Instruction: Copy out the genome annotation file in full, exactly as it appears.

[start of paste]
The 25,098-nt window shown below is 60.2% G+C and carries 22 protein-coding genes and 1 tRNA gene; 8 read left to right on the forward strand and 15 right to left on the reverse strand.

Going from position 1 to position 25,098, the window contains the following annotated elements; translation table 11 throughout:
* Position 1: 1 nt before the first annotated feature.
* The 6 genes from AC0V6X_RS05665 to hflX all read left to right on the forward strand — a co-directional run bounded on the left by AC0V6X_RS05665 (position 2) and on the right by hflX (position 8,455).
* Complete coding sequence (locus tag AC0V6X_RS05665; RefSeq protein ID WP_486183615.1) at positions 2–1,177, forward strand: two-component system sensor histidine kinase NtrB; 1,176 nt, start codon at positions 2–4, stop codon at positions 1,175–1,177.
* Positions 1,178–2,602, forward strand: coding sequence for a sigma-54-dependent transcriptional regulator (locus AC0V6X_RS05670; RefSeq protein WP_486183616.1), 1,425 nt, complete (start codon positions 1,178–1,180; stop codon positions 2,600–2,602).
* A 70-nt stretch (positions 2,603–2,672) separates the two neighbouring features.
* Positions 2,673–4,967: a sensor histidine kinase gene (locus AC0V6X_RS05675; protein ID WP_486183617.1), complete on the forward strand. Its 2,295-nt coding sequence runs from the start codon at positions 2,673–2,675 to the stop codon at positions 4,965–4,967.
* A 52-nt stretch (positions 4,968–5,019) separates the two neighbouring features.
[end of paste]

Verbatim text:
The 25,098-nt window shown below is 60.2% G+C and carries 22 protein-coding genes and 1 tRNA gene; 8 read left to right on the forward strand and 15 right to left on the reverse strand.

Going from position 1 to position 25,098, the window contains the following annotated elements; translation table 11 throughout:
* Position 1: 1 nt before the first annotated feature.
* The 6 genes from AC0V6X_RS05665 to hflX all read left to right on the forward strand — a co-directional run bounded on the left by AC0V6X_RS05665 (position 2) and on the right by hflX (position 8,455).
* Complete coding sequence (locus tag AC0V6X_RS05665; RefSeq protein ID WP_486183615.1) at positions 2–1,177, forward strand: two-component system sensor histidine kinase NtrB; 1,176 nt, start codon at positions 2–4, stop codon at positions 1,175–1,177.
* Positions 1,178–2,602, forward strand: coding sequence for a sigma-54-dependent transcriptional regulator (locus AC0V6X_RS05670; RefSeq protein WP_486183616.1), 1,425 nt, complete (start codon positions 1,178–1,180; stop codon positions 2,600–2,602).
* A 70-nt stretch (positions 2,603–2,672) separates the two neighbouring features.
* Positions 2,673–4,967: a sensor histidine kinase gene (locus AC0V6X_RS05675; protein ID WP_486183617.1), complete on the forward strand. Its 2,295-nt coding sequence runs from the start codon at positions 2,673–2,675 to the stop codon at positions 4,965–4,967.
* A 52-nt stretch (positions 4,968–5,019) separates the two neighbouring features.